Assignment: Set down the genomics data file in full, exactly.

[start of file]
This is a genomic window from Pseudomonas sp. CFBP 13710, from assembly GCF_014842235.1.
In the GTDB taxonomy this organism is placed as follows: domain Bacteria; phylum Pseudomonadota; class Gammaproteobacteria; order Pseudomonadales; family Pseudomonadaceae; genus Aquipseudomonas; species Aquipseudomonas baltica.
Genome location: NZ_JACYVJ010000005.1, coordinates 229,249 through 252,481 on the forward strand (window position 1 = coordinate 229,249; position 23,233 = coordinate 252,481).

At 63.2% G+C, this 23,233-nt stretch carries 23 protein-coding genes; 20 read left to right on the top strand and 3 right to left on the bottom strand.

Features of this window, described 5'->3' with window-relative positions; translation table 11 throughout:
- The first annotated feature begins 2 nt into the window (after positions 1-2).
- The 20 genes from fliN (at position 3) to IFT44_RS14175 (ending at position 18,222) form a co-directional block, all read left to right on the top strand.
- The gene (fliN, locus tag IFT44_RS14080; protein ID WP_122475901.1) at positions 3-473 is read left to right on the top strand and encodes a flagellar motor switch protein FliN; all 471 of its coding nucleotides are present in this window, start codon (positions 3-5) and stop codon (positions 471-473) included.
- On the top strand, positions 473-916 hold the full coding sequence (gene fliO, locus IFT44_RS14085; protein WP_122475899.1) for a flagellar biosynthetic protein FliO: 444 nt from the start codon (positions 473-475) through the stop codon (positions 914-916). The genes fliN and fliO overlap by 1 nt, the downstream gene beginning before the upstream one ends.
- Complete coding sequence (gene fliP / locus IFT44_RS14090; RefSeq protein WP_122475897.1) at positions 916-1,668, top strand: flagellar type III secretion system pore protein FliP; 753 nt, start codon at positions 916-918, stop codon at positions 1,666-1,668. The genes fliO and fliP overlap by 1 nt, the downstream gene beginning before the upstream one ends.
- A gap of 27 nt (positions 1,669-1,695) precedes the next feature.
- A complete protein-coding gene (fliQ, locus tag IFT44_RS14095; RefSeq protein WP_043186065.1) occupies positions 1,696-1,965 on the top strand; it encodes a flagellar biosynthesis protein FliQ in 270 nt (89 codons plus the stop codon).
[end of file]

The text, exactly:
This is a genomic window from Pseudomonas sp. CFBP 13710, from assembly GCF_014842235.1.
In the GTDB taxonomy this organism is placed as follows: domain Bacteria; phylum Pseudomonadota; class Gammaproteobacteria; order Pseudomonadales; family Pseudomonadaceae; genus Aquipseudomonas; species Aquipseudomonas baltica.
Genome location: NZ_JACYVJ010000005.1, coordinates 229,249 through 252,481 on the forward strand (window position 1 = coordinate 229,249; position 23,233 = coordinate 252,481).

At 63.2% G+C, this 23,233-nt stretch carries 23 protein-coding genes; 20 read left to right on the top strand and 3 right to left on the bottom strand.

Features of this window, described 5'->3' with window-relative positions; translation table 11 throughout:
- The first annotated feature begins 2 nt into the window (after positions 1-2).
- The 20 genes from fliN (at position 3) to IFT44_RS14175 (ending at position 18,222) form a co-directional block, all read left to right on the top strand.
- The gene (fliN, locus tag IFT44_RS14080; protein ID WP_122475901.1) at positions 3-473 is read left to right on the top strand and encodes a flagellar motor switch protein FliN; all 471 of its coding nucleotides are present in this window, start codon (positions 3-5) and stop codon (positions 471-473) included.
- On the top strand, positions 473-916 hold the full coding sequence (gene fliO, locus IFT44_RS14085; protein WP_122475899.1) for a flagellar biosynthetic protein FliO: 444 nt from the start codon (positions 473-475) through the stop codon (positions 914-916). The genes fliN and fliO overlap by 1 nt, the downstream gene beginning before the upstream one ends.
- Complete coding sequence (gene fliP / locus IFT44_RS14090; RefSeq protein WP_122475897.1) at positions 916-1,668, top strand: flagellar type III secretion system pore protein FliP; 753 nt, start codon at positions 916-918, stop codon at positions 1,666-1,668. The genes fliO and fliP overlap by 1 nt, the downstream gene beginning before the upstream one ends.
- A gap of 27 nt (positions 1,669-1,695) precedes the next feature.
- A complete protein-coding gene (fliQ, locus tag IFT44_RS14095; RefSeq protein WP_043186065.1) occupies positions 1,696-1,965 on the top strand; it encodes a flagellar biosynthesis protein FliQ in 270 nt (89 codons plus the stop codon).